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Giovanni's experience along the Saint Francis Walk (part two)We are publishing the second part of the interview to Giovanni, a pilgrim of the Walk.
Click here to view the first part of the interview.
6. In your opinion, what are the common factors between the Saint Francis Walk and the Way of Saint James?
I think there are many common factors between the two Ways even though the Saint James Way offers more possibilities and experiences because it is longer and therefore more varied in terms of regions that are crossed, people and ethnicities encountered, and centuries of history and culture that have stratified along the Way.
The Way of Saint James is also more famous not only because it has been publicized more and is well known around the world, but because it has a thousand year old history behind it.
The fascinating thing about the Saint James Way isn’t so much the figure of one Saint having travelled it but the fact that millions of pilgrims have travelled it, including Saint Francis. The pilgrimage to Santiago di Campostela is in fact the third official pilgrimage of the Church after the Holy Land and Rome.
One of the main common factors between the Saint James Way and the Saint Francis Walk is perhaps the fact that Saint Francis did the Saint James Way pilgrimage at least twice leaving behind various traces that are still visible today.
Saint Francis is well loved among the Spanish and there are various monuments, monasteries and churches commemorating him along the Saint James Way.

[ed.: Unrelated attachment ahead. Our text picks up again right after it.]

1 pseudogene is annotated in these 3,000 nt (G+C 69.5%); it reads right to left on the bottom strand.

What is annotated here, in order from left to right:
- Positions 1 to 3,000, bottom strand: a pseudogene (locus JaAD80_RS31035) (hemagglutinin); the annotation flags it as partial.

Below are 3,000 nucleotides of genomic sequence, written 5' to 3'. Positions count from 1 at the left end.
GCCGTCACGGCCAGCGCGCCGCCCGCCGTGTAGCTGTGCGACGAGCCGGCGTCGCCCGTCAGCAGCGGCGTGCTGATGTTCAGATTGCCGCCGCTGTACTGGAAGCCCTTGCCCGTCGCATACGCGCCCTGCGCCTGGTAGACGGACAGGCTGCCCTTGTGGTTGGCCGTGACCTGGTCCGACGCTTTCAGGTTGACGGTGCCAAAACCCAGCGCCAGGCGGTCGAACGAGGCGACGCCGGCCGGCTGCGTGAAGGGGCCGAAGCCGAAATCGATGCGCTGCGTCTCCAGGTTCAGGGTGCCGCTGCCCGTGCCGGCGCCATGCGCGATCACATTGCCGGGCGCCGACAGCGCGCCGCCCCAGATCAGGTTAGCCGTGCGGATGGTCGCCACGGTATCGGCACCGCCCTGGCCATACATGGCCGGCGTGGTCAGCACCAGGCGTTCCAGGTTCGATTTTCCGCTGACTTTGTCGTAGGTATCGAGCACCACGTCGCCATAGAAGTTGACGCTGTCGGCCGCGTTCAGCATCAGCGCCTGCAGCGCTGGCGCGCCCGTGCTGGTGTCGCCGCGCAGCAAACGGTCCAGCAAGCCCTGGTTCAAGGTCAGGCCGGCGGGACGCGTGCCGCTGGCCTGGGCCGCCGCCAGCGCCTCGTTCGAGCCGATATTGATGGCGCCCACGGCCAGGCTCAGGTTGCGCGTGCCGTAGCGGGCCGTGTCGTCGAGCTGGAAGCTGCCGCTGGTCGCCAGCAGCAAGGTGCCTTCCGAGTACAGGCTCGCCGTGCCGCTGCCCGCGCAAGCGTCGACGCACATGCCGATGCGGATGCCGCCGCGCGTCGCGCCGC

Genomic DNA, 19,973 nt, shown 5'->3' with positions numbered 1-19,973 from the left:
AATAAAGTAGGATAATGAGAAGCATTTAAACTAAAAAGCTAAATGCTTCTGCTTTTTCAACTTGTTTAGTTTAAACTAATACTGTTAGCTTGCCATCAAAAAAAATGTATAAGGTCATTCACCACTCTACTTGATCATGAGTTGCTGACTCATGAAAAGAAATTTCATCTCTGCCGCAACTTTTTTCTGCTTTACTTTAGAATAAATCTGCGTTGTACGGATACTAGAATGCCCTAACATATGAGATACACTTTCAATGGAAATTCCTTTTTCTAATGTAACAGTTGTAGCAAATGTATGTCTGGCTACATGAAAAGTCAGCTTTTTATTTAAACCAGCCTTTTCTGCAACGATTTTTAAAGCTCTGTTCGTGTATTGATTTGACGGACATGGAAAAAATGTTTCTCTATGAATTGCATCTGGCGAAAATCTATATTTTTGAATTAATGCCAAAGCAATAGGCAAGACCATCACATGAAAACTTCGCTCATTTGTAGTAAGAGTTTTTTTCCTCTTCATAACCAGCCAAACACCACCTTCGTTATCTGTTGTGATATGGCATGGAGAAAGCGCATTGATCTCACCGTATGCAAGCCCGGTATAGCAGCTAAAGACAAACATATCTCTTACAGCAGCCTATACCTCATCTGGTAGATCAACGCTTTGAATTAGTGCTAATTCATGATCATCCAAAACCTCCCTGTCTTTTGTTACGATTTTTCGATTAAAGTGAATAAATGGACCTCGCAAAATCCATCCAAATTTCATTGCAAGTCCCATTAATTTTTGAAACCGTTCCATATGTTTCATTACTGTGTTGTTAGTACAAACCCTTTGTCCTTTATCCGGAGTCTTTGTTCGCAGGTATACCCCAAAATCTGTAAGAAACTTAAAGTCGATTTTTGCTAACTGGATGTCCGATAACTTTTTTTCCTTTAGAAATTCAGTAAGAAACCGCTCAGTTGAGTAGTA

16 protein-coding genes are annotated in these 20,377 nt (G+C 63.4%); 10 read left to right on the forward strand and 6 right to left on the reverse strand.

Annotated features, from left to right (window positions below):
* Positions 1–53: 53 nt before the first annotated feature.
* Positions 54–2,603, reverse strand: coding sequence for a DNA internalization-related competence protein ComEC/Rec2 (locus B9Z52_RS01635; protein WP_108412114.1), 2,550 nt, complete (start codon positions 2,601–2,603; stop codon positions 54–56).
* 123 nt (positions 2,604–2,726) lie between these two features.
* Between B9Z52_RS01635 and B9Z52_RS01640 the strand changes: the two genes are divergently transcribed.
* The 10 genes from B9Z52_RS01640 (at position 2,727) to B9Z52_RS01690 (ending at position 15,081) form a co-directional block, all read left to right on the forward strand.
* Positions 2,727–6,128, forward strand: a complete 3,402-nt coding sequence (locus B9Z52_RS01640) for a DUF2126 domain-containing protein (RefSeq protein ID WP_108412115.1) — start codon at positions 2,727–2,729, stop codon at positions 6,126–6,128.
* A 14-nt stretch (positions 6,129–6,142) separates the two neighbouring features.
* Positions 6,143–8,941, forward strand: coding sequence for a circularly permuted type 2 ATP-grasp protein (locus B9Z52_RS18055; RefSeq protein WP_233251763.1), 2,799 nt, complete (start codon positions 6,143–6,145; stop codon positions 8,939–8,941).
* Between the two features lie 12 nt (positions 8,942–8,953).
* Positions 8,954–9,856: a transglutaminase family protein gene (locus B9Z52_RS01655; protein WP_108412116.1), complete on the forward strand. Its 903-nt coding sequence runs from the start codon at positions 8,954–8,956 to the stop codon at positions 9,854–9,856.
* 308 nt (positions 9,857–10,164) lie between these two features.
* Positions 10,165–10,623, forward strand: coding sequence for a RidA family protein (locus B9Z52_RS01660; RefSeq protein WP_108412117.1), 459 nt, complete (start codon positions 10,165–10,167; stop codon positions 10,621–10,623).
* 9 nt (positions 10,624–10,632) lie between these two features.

The common factor between the Ways, including those who do it with religious consciousness, is the fact that it is a nice way to do a pilgrimage.
There are numerous pilgrimages available, both near and far. We can reach places linked to our religious faith by particular historical events and cherished places where the figures who visited and worked there are commemorated.
We can also partake in pilgrimages cherished by the Marians that can be found all around the world because this great maternal figure is very close to us and is present in so many places and in so many ways in order to save us and help us.
All these historically important places tied to the life of Jesus, the Saints and the Blessed Virgin Mary can be the destinations of pilgrimages in the physical sense, like a journey towards a precise goal.
But a pilgrimage can also be an interior movement and often this component coexists with the other more concrete one giving it a soul. It thus unites the physical motion to the participation and motion of the heart.
A pilgrimage is in fact also a sign, a symbol that faith is not a chance happening but determined by a precise will and a well-defined goal. A pilgrimage is also a respite that allows for both material and spiritual contemplation.
It is a way to contemplate on beautiful places, landscapes and views but more so it is a way to calmly contemplate and examine the “Panorama” of our lives, our existence, our goals, what we are and what we have been; on the road taken and the one still to come and on the good and the bad, the useful and useless.
It is a way to contemplate on ourselves in relationship to others and above all in relationship to God and His will, the project He has for all of us… in substance to contemplate on ourselves and on our pasts united with a foreshadowing of our near and far future.